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Investors are worried due to the economic recession. Traders have invested a huge capital into bonds over the past 3 months. Actually, they invested a record $155 billion into bond funds during the past three months.
So, what’s going on? This activity shows that traders and investors are looking for safe assets and the global crisis is on the door. Traders are purchasing sovereign debts. If they continue as it seems they will, we can be pretty sure we will have a huge recession. This trend isn’t good.
Investors prefer bonds as increased global economic difficulty induces a need for safety.
According to data collected by Bank of America Merrill Lynch, investors put a record $155 billion into bonds during the last three months. And we all know what is the safest investment when crisis knocks on the door. The government bonds are the safest assets.
Worries expressed in money
In just one week, the week behind, the bonds lured $7.1 billion. For one week only. By the way, it was one of the biggest inflows ever.
Investors have a risk aversion. They don’t like to see their capital is at risk. And as they recognized the symptoms of this financial illness called the economic recession they started to invest in safer bonds. But their action caused another problem. Everyone in the markets feels anxiety, the trade tensions are rising along with worries the global economy is worsening.
The markets are volatile and everyone would like to put money in assets that perform better during the crisis.
“What we’re seeing from a risk standpoint at this point in the market is really investors that are seeking haven in longer duration US treasuries,” Charlie Ripley, a senior investment strategist for Allianz Investment Management, said Markets Insider in the interview.
What does stand behind this traders’ action?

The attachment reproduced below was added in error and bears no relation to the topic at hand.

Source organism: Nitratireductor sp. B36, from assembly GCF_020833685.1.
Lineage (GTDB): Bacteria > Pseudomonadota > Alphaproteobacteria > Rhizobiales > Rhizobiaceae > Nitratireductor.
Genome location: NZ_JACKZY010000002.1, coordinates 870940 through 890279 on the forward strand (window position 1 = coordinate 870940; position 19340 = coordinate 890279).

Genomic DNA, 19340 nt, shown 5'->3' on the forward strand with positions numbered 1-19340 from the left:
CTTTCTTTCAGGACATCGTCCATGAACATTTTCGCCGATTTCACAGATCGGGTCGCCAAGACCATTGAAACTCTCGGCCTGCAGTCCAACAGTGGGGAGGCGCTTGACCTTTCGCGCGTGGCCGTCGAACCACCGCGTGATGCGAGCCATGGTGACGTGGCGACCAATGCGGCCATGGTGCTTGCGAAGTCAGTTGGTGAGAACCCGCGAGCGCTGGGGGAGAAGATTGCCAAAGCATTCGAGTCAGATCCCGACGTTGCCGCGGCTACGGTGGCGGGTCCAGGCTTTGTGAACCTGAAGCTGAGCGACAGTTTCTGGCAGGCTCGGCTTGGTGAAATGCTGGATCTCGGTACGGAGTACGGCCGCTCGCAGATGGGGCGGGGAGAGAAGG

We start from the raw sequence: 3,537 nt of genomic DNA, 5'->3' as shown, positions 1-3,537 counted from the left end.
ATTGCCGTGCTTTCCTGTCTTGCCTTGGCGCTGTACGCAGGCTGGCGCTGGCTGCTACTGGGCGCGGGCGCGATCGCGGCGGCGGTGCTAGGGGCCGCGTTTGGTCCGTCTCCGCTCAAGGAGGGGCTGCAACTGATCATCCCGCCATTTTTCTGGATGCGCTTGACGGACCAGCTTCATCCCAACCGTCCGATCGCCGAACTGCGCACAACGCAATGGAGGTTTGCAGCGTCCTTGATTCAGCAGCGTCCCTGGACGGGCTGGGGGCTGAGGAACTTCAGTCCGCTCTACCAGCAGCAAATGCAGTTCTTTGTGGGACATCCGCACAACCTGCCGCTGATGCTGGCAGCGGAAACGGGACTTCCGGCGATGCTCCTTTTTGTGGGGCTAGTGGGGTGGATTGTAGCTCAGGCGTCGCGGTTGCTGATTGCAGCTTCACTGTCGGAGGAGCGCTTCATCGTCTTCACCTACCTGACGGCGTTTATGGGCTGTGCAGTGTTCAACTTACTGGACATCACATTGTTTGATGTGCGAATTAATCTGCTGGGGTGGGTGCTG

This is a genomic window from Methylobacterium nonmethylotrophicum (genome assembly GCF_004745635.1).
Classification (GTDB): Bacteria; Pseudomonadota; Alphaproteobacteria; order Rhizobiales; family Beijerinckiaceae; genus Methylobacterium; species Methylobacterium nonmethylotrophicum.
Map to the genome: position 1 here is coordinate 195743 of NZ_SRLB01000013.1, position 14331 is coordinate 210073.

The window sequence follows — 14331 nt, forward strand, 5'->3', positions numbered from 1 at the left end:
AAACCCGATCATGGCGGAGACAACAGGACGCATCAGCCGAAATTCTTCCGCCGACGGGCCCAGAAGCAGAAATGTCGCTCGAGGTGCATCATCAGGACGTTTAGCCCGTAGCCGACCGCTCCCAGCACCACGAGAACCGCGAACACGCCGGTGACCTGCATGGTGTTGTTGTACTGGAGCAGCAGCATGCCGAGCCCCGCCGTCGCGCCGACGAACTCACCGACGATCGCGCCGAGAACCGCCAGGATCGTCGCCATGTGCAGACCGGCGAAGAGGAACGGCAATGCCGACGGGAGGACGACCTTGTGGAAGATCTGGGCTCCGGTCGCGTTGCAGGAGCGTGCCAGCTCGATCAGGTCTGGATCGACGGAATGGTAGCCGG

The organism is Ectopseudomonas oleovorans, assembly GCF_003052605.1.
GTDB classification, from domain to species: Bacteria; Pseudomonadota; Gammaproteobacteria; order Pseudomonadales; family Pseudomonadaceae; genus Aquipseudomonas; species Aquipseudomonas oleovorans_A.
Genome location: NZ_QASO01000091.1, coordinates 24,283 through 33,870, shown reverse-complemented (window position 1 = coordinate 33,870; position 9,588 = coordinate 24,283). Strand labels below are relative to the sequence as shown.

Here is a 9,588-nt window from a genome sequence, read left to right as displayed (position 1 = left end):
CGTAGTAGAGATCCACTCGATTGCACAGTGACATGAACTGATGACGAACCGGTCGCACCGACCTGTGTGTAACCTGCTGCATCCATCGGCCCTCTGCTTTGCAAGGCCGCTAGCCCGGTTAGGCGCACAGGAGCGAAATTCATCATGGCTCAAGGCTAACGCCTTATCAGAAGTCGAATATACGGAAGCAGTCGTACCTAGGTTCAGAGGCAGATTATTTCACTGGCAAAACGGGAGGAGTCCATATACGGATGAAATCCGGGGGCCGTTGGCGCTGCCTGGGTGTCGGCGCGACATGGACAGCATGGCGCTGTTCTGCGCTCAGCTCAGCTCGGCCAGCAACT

Fear! Fear of a coming economic recession. Fear is a powerful force. And that fear is caused by an inverted yield curve. It appears for the first time since 2007, and traders and economists noticed it several days ago.
That’s important because such an inversion has happened before every economic recession since 1950.
The yield curve is inverted again. Meanwhile, China ramped up its trade war with the US. The previous developments in trade war have pushed companies of an economic slowdown. The new situation added more stress to investors.
President Donald Trump, at a press conference at the Group of Seven summit in Biarritz, France, said he was not concerned that his more volatile attitude toward China would threaten stability in the global economy.
“Sorry! It’s the way I negotiate,” he told reporters. “It’s done very well for me over the years. It’s doing very well for the country.”
This comment occurred after a woozy week of economic announcements from the White House. These reports have caused uncertainty among businesses and investors.
Trump said that China asked the US to restart consultations and negotiations. He also said about President Xi Jinping that he is “a great leader who happens to be a brilliant man”. Yes, only a few days before, he called him “enemy”.
The Global Times, an organ of the Chinese Communist Party, also disputed Trump’s enthusiasm.
“Based on what I know, Chinese and US top negotiators didn’t hold phone talks in recent days,” the Global Times editor Hu Xijin wrote in a tweet. “The two sides have been keeping contact at the technical level, it doesn’t have significance that President Trump suggested. China didn’t change its position. China won’t cave to US pressure.”
All of this caused great uncertainty among investors. We will follow what is next.